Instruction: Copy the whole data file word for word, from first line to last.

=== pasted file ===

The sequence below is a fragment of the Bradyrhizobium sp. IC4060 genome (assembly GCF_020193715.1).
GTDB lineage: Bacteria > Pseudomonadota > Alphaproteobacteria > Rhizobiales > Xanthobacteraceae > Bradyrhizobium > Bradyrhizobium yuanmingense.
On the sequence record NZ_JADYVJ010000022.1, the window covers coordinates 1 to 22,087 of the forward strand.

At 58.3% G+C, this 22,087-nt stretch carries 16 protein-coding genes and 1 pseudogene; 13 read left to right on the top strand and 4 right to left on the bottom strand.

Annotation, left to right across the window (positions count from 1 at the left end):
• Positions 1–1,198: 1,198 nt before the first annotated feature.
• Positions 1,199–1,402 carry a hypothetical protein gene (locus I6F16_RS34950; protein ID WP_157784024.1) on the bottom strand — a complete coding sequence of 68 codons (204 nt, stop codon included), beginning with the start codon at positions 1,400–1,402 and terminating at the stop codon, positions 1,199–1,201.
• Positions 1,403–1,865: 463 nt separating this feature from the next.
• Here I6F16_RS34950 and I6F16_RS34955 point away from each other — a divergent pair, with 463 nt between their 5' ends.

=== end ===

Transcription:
The sequence below is a fragment of the Bradyrhizobium sp. IC4060 genome (assembly GCF_020193715.1).
GTDB lineage: Bacteria > Pseudomonadota > Alphaproteobacteria > Rhizobiales > Xanthobacteraceae > Bradyrhizobium > Bradyrhizobium yuanmingense.
On the sequence record NZ_JADYVJ010000022.1, the window covers coordinates 1 to 22,087 of the forward strand.

At 58.3% G+C, this 22,087-nt stretch carries 16 protein-coding genes and 1 pseudogene; 13 read left to right on the top strand and 4 right to left on the bottom strand.

Annotation, left to right across the window (positions count from 1 at the left end):
• Positions 1–1,198: 1,198 nt before the first annotated feature.
• Positions 1,199–1,402 carry a hypothetical protein gene (locus I6F16_RS34950; protein ID WP_157784024.1) on the bottom strand — a complete coding sequence of 68 codons (204 nt, stop codon included), beginning with the start codon at positions 1,400–1,402 and terminating at the stop codon, positions 1,199–1,201.
• Positions 1,403–1,865: 463 nt separating this feature from the next.
• Here I6F16_RS34950 and I6F16_RS34955 point away from each other — a divergent pair, with 463 nt between their 5' ends.